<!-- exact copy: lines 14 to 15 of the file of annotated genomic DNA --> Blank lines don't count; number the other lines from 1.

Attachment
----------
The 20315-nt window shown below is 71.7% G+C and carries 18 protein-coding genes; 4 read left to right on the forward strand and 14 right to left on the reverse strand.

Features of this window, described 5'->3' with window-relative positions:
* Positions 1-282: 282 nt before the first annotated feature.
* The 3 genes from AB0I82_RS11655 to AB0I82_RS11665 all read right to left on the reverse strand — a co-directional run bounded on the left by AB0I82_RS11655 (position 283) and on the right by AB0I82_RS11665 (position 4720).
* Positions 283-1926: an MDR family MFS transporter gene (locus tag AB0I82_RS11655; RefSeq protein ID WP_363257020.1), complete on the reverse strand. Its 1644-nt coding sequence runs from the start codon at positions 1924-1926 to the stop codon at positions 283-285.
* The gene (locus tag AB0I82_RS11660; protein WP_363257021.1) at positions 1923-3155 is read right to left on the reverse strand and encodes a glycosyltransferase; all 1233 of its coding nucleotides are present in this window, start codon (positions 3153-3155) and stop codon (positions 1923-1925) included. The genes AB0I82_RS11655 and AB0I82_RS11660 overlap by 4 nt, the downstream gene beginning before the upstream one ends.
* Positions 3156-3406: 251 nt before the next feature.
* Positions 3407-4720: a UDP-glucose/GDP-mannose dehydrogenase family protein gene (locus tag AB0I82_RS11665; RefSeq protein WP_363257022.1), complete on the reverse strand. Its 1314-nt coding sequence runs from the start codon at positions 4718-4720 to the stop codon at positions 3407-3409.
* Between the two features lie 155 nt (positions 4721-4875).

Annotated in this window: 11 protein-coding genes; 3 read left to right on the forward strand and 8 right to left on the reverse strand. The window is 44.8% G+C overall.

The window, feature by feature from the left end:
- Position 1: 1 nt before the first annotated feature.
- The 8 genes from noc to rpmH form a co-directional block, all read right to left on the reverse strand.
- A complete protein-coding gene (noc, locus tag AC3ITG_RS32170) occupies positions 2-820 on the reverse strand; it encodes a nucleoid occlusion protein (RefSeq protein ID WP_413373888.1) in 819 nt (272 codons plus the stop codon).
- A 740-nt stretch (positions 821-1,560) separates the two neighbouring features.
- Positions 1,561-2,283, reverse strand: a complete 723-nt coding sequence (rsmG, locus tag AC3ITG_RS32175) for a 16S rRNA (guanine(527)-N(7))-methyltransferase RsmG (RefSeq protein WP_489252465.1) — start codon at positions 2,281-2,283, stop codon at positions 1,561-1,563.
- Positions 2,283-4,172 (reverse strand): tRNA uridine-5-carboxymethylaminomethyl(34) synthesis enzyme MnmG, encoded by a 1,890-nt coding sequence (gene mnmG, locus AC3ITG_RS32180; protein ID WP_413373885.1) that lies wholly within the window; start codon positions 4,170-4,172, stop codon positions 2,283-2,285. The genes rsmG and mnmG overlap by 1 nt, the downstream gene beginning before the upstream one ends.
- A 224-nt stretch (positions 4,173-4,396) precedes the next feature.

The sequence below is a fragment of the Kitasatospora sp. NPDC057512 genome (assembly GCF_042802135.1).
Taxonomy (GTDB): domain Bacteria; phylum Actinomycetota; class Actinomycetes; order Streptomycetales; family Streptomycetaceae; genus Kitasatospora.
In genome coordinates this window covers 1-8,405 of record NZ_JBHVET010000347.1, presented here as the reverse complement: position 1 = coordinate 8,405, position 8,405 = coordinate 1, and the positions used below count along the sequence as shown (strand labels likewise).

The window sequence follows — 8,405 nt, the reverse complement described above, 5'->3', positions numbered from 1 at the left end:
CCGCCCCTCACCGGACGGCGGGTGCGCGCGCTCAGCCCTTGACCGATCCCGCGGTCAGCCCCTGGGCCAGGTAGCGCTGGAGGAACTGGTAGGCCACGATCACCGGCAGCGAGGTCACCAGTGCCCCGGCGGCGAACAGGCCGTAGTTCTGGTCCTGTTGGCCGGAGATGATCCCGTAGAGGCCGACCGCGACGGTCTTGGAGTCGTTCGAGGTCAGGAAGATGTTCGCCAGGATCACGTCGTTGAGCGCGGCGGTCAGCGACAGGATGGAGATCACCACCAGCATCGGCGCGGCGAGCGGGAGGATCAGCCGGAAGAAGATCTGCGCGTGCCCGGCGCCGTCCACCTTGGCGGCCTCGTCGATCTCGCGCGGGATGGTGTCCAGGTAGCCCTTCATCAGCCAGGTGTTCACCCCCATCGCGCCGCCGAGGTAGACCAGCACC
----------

- A complete protein-coding gene (noc, locus tag AC3ITG_RS32170) occupies positions 2-820 on the reverse strand; it encodes a nucleoid occlusion protein (RefSeq protein ID WP_413373888.1) in 819 nt (272 codons plus the stop codon).
- A 740-nt stretch (positions 821-1,560) separates the two neighbouring features.